Art and Design Art Exhibition

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By Amanda De Lauzon

Staff Reporter

“We have to use the right side of our brain, so many problems in our life require creative thinking,” said Mary Treschitta, MFA, MA, Chair/Assistant Professor of Art and Design at Sacred Heart University. “Art and design must be incorporated in our schools, in our workplace and in our own personal lives.”

The Art and Design program at SHU just hosted their student art exhibition which opened March 23, in the Art and Design Gallery and will run through until April 3.

There were a variety of categories, including foundation, digital illustration, intermediate graphic design, advanced graphic design, intermediate illustration, advanced illustration, painting, digital publishing, interactive 2D animation and motion graphics.

Some of the winners include Iuliia Rybchynska, who won first place for foundation, painting and intermediate illustration and second place for intermediate graphic design. Also, Jarel Spellman who won first place for interactive 2D animation and second place for advanced graphic design.

The winning projects done by art students in the program were determined by five judges, Mike Abate, Maria D’amenior, Chris Bolzano, Chris Nazzaro and Judy Downs. These judges are alumni of Sacred Heart that graduated anywhere between 5 and 15 years ago.

According to the Sacred Heart website, “The Art & Design department prepares students to become artists and designers who are knowledgeable, educated, compassionate, responsive to social and civic obligations, and able to respond to an ever-changing world.”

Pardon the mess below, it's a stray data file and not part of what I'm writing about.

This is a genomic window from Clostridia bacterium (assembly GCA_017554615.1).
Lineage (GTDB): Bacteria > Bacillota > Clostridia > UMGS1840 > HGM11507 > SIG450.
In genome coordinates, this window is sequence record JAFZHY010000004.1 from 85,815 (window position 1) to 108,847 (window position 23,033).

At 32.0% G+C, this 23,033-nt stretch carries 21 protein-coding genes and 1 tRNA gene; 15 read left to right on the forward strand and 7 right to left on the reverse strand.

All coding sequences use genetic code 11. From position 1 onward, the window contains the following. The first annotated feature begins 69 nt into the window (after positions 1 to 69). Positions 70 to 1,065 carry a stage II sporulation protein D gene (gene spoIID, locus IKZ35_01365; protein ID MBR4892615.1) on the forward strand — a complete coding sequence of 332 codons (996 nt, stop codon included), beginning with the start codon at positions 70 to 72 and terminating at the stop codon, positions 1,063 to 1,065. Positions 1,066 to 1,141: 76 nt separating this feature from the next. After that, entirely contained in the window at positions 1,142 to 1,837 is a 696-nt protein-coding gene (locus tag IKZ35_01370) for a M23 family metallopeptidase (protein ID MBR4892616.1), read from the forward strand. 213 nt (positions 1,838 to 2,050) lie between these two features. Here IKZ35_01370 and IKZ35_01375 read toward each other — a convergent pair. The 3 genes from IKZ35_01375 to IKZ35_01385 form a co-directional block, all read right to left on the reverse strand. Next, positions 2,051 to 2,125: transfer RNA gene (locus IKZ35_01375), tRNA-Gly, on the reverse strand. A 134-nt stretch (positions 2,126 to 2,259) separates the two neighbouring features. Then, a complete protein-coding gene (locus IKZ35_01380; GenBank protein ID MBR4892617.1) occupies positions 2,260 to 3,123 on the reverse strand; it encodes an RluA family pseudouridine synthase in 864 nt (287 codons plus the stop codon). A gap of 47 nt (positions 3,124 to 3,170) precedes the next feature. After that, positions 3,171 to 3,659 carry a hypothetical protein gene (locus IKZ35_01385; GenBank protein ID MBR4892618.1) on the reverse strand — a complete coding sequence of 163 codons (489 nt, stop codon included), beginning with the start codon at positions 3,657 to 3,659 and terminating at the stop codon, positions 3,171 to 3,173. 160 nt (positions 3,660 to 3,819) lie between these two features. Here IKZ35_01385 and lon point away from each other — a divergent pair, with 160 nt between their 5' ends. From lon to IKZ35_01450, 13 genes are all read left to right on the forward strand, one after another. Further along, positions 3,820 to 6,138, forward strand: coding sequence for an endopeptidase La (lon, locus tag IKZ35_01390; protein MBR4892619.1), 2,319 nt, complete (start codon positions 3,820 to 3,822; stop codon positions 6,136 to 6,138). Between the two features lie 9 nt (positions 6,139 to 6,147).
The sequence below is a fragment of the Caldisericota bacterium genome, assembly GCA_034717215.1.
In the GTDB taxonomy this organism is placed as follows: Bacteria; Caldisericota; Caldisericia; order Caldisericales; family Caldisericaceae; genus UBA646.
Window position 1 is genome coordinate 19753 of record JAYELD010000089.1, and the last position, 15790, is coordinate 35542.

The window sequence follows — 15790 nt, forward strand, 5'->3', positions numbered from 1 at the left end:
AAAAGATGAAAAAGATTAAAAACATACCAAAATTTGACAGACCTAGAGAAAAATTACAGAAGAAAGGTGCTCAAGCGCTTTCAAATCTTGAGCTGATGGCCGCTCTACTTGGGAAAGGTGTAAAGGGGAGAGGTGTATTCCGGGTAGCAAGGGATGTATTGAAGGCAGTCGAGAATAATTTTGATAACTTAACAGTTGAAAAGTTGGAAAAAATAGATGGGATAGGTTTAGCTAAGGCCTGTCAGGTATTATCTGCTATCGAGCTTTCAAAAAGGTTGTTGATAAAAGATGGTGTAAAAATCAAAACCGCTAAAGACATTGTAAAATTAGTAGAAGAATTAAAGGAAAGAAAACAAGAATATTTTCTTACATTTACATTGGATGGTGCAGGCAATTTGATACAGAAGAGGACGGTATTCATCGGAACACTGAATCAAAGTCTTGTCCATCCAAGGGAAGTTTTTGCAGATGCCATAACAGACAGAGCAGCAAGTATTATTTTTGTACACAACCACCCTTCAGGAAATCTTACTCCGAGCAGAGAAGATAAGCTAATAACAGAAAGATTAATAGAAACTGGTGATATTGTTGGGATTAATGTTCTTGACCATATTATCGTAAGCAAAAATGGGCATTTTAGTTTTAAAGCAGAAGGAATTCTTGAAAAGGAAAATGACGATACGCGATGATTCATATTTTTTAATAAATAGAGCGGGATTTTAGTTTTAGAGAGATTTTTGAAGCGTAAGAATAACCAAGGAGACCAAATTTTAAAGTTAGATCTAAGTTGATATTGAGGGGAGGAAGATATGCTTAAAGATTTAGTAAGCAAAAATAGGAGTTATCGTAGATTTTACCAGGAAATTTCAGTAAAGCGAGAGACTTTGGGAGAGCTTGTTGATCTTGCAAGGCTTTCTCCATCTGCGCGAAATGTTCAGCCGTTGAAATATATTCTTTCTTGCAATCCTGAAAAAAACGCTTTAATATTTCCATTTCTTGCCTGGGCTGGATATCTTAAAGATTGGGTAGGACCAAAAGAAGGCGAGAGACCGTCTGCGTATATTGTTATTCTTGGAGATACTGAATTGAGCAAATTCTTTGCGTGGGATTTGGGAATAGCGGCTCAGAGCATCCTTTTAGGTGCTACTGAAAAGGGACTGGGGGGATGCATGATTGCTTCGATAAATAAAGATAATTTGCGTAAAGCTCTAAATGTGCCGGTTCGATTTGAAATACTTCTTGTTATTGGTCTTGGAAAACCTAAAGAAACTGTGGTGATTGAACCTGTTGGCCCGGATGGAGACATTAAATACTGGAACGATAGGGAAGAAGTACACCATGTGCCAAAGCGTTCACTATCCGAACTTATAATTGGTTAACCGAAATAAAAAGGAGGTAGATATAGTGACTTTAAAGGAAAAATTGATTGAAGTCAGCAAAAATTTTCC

The program averages 40 to 60 students and offers three concentrations: graphic design, illustration, and studio art. These are offered as minors as well.

All three of these concentrations, however, take similar foundational courses. These include multiple courses in art history along with Design: Visual Organization, Design: Color, Digital Design Basics, and Drawing I.

“These students see themselves as artists but they don’t really know a direction and they don’t have the skills yet to visually communicate,” said Treschitta. “Through the foundational courses and the layering of information one semester at a time they build a really strong foundation in the arts.”

The Art and Design program is now under The School of Communications, Media and the Arts, along with Communication Studies, Digital Communication, Media Arts, and Theatre Arts.

“We will do a lot more interdisciplinary sharing of classes within The School of Communications, Media and the Arts,” said Treschitta. “I hope to see the program incorporate more available courses in packaging, branding, augmented reality, and artificial intelligence.”

So how will this connection between communications and art and design work?

Courses like graphic design, branding and advertising will start to work together under the umbrella of The School of Communications, Media and the Arts. Students will be taught how to make logos and use their artistic skill in the communications field.

“Graphic design and advertising go hand in hand. You’re able to create something that’s unique, different, and that your desired audience can connect with,” said junior, advertising and public relations major, Gabriella Ruvo. “Graphic design utilizes various components that can set their ads apart from the average ones.”

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